Rakibul Islam, chairman of the Shahjadpur Textile Traders Association, said a trade of Tk 150-200 crore is made every market day. Indian traders buy by telegraphic transfer (TT) and letters of credit (LC).
Bangladesh Handloom Board oversees market trading. The Shahjadpur Textile Traders Association assists traders with their purchase. The pieces of cloth bought in Shahjadpur by foreign traders mainly transit through the land ports of Benapole in Jashore and Bhomra in Satkhira. Recently, trade in goods has also started via Chapainawabganj.
Shahjahan Ansari, chairman of Tangail Sadar Upazila Parishad and a leading cloth merchant, said the trading volume per market day at Korotia Haat is also close to Shahjadpur Haat – nearly Tk 150 crore.
Hand-made products are not sold individually in Shahjadpur market like in other big wholesale markets. There are separate units for the sari and the lungi. Saree is sold in pairs. The unit for lungi is “Thaan” – one thaan equals four lungis.
Abdus Salam, the owner of “Priyanka Saree Ghar”, gave an interesting tidbit when asked about the price of sarees and lungis.
“In the wholesale market, we sell sari-lungi in pairs, “peti” and thaan. When someone asks the price of a sari, the sari sellers respond with the price of a pair and for the lungi , they mention the price of one thaan. This often confuses customers,” he said.
In addition to thaan and pairs, there is another sales unit of hand weaving products, which is – “Peti”. However, the number of peti for saree and lungi is different. Six saris make a peti and for lungi, it takes 10 to count a peti. For a bulk purchase, the larger the unit, the lower the price.
Another unit of production and marketing of handloom products is the “hand”. For example, the length of the saree is usually counted as twelve hands or twelve and a half hands. For lungi the standard length is five and a half hands or six hands and for towels it is two and a half hands etc. Tangail saree is slightly longer than Shahjadpur saree.
Some of the most popular types of sarees in the Shahjadpur fabric market include half-silk sarees, hybrid sarees, jamdani sarees, etc. Hybrid yarn is slightly thicker than half floss. There is not much difference in price. Jamdani sarees are the most expensive. The difference in price of the saree is due to the difference in the number of fabrics.
Counting is the calculation of the density of the fabric. The thread count is calculated by dividing the length of the fabric in meters by the weight in grams. Some 200 yarn counts means that 1,000 yards of yarn will weigh only 2 grams. The higher the thread count of a fabric, the finer the fabric. Fine fabrics are more expensive.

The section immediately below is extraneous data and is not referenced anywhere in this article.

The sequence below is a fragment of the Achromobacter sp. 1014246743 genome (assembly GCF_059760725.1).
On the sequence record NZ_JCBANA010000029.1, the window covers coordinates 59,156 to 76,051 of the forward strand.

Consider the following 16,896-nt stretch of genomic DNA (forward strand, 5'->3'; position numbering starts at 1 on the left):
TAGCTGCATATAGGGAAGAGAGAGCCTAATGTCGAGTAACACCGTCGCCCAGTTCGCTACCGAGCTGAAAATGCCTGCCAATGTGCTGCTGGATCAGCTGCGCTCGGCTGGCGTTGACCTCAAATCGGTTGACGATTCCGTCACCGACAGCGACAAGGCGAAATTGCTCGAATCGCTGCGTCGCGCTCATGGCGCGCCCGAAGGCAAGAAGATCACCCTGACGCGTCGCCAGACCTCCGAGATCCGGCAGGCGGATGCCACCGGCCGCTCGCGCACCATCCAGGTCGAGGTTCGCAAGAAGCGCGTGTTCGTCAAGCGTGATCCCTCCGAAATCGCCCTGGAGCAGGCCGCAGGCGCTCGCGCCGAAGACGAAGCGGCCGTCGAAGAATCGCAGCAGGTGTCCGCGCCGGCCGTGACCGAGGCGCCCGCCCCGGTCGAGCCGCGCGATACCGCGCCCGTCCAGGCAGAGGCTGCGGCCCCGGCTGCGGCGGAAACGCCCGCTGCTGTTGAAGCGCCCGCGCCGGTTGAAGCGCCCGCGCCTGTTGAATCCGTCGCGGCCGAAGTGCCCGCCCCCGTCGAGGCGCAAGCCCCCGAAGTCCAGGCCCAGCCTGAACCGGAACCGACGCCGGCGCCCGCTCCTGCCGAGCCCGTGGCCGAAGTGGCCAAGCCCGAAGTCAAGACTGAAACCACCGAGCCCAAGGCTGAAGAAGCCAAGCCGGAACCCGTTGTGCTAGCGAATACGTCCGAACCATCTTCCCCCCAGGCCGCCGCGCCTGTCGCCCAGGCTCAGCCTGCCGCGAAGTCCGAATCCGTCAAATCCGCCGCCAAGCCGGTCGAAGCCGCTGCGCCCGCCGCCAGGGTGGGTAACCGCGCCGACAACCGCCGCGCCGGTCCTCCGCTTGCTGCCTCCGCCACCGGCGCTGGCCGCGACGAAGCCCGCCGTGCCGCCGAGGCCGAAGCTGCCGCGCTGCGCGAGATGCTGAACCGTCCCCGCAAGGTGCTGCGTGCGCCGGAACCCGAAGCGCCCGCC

The production cost of half-silk and hybrid sarees is around Tk 500-800 per saree sold at Tk 2,200-2,600 per pair.
The production and sale prices of Jamdani sarees vary widely. Jamdani worth Tk 1,500-40,000 is available at Shahjadpur Cloth Market. Sales of printed fabrics have recently increased. The fabrics are made on the loom and subsequent designs are printed on them from the outside.
The biggest market for Jamdani sarees at Shahjadpur Cloth Market is Hamid Market. Other famous markets include Chowdhury Plaza, Sarkar Market, Biswas Market, Haider Sari House, Bakkar Printing House, Mama-Bhagina Market, Kurban Market, Haider Market, Naib Market, Abul Market, etc. The latter is also famous for lungi.
In one or two shops in these markets, several types of Indian sarees including Indian varieties Benaroshi, Baampar, Chumki are available. Although the Indian saree is the second most popular choice for women, Benaroshi sales increase during the wedding season. Although the prices are higher due to the fine workmanship of the sarees, some women are attracted to Indian sarees.
A good quality lungi in Shahjadpur Cloth Market will cost between Tk 2,400-4,000. However, a “thaan” lungi of Tk700-Tk800 is also available in this market. If you buy a thaan lungi or a pair of sarees at a time, you will get a better price. Prices are a little higher in retail stores. However, it is possible to buy at a lower price if you negotiate.
Thanks to this traditional market, the local transport and tourism industry has improved. Small and large residential and non-residential hotels and food shops have sprung up around the market. Good quality foods are available at low prices in these stores. One of the cloth merchants’ favorite dishes is “Doi-Chira”. Confectionery shops including “Modok”, “Bosak”, “Pal” and “Saha” sell Doi-Chira on market days.